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Claire White wins grant to study green cement at high temperatures

August 30, 2017

By Sharon Adarlo

Claire White
Assistant Professor Claire White examines a sample of cement. She recently received a three-year grant from the National Science Foundation (NSF) to investigate and optimize the durability of a greener alternative to Portland cement for use at high temperatures.

Claire White, an assistant professor of civil and environmental engineering and the Andlinger Center for Energy and the Environment at Princeton University, recently received a three-year grant from the National Science Foundation (NSF) to investigate and optimize the durability of a greener alternative to Portland cement for use at high temperatures, above approximately 500 degrees Celsius.

White will look at an alternative cement composite made from fly ash, a byproduct of coal power plants, to replace Portland cement, a fundamental constituent in concrete and whose production emits one ton of carbon dioxide for every ton produced, accounting for five to eight percent of global carbon dioxide emissions. Portland cement does not perform well at high temperatures. White and her research team are looking to test this alternative cement, made via chemical-activation, for use in fire walls or in kilns, furnaces, and other high temperature applications.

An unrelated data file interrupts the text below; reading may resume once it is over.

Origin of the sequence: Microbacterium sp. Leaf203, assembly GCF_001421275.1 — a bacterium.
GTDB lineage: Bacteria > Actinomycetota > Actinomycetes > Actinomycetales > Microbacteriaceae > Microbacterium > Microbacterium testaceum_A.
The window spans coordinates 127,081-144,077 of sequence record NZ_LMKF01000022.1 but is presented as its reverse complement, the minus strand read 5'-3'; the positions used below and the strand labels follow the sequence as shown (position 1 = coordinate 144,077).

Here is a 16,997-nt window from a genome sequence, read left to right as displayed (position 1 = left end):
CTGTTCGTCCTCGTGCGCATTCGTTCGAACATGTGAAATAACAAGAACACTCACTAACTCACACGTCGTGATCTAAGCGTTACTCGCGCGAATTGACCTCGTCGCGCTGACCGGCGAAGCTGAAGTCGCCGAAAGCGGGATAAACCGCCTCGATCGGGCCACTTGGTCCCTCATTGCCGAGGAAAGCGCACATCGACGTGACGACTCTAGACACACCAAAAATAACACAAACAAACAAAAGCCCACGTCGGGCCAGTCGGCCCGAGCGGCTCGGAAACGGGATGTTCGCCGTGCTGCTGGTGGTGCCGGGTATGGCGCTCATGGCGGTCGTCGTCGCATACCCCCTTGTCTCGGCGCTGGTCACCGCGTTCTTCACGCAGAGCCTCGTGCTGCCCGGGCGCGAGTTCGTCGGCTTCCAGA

Besides testing at high temperatures, White will investigate the carbonation resistance of this green cement. Portland cement and green cement alternatives can degrade in the presence of atmospheric and industrially-generated carbon dioxide – a process called carbonation. Researchers know more about the impact of carbon dioxide on Portland cement, but less about fly ash composites.

“We need to know more about the durability of sustainable alternatives to Portland cement, which needs to be reduced due its large contribution to human-made carbon dioxide emissions. This research is crucial to uncover the materials’ properties and improve their performance,” said White.

Research will dive deep into the molecular properties of the fly ash composite. For the experiments, White will use a synchrotron, a particle accelerator that generates electromagnetic radiation for image analysis and materials characterization.

In 2016, White was awarded a separate NSF grant, a five-year CAREER grant to investigate more sustainable and resilient alternatives to Portland cement. In that project, her research group is looking at the long-term durability of alternative cements made from byproducts originating from various industries, including the aforementioned fly ash, and blast furnace slag (also known as alkali-activated slag), a glass-like material that is a byproduct of steel production.

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